What made you decide to work in the media/broadcasting field?
Ever since I was a child, I knew that I wanted to be in television. It’s my passion and what I live for. I studied Broadcast Journalism and at first, I thought I wanted to be in front of the camera. I quickly learned that production was more my wheelhouse and stayed behind the scenes after graduating from FIU.
What does a typical day for you look like?
It consists of a lot of meetings, sometimes it’s with the executive producers of the shows and supporting them with the overall production of the programs. I attend weekly development meetings with my boss and Executive Vice President of creative affairs, Tracie Wilson, and colleagues to review and access potential formats and projects. We work closely with all internal departments in doing so, such as business affairs, legal, human resources, finance, marketing and public relations. I also do a lot of research on what’s going on in the industry and focus on producing and developing formats for syndication and for possible consideration across the NBC portfolio.
How does your job connect back to your time at FIU?
FIU was my first platform for television. It’s where I learned the basic principles of journalism. I use a lot of those same principals of Broadcast Journalism in the supervision of various shows I’ve worked on at Telemundo and NBC, as they have been governed by NBC news guidelines.
Were there any classes or professors that influenced where you are today?
My semester in the film and television course was the best hands-on experience one could ask for. We were tasked with doing our final “thesis” on somebody in the industry. I was already working as a producer for Univision at the time and my class partner and work colleague Marybel Rodriguez was a former model for a very successful variety show, Sabado Gigante. We decided to do our project on the host of this program and compare the real-life persona of Mario Kreutzburger and his television alias “Don Francisco.” Because we had firsthand access to Mario, it made our process of interviewing him, shooting and lighting our own story and posting the piece that much easier. It was a real treat to end our television journey at FIU with this assignment! As for professors, Bert Delgado was stellar. I later worked with both of his sons during my professional career.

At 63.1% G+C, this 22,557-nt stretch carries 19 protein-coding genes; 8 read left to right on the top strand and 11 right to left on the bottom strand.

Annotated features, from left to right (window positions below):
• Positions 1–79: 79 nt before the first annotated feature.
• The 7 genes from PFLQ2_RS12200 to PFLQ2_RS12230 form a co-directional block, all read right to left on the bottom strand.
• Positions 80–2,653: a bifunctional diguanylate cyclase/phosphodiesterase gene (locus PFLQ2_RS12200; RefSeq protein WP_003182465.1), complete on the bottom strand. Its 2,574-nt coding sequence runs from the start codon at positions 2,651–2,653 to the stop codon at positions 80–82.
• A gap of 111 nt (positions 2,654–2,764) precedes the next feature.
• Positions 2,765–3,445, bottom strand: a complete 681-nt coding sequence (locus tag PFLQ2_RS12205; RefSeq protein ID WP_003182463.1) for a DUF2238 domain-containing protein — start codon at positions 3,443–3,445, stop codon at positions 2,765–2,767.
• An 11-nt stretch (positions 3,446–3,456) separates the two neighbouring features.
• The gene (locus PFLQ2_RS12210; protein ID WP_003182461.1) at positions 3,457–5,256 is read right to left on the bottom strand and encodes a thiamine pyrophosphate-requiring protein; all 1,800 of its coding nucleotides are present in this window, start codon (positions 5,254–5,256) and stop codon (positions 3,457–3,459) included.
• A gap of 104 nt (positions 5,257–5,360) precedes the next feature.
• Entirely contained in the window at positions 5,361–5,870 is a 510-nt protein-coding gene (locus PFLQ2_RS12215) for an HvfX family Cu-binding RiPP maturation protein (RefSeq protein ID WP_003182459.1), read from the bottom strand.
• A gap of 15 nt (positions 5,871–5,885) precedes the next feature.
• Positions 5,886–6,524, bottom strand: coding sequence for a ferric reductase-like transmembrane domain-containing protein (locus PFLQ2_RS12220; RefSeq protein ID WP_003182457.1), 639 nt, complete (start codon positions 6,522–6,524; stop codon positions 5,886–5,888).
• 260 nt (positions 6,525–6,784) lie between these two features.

What advice do you have for students who will be entering the workforce soon and are interested in a career in media and broadcasting?
I would say they should do at least one internship, if possible. I was fortunate enough to do two and it really paved the way for my career. At NBC, we have an amazing early career development experience called the Page Program. It consists of a 12-month paid fellowship at NBCUniversal’s studios in New York City and Universal City, California. Over the course of a year, ‘pages’ gain exposure to various areas of the portfolio and contribute to various teams during their assignments.
What are three words you would use to describe FIU?
Pride, inclusivity and excellence.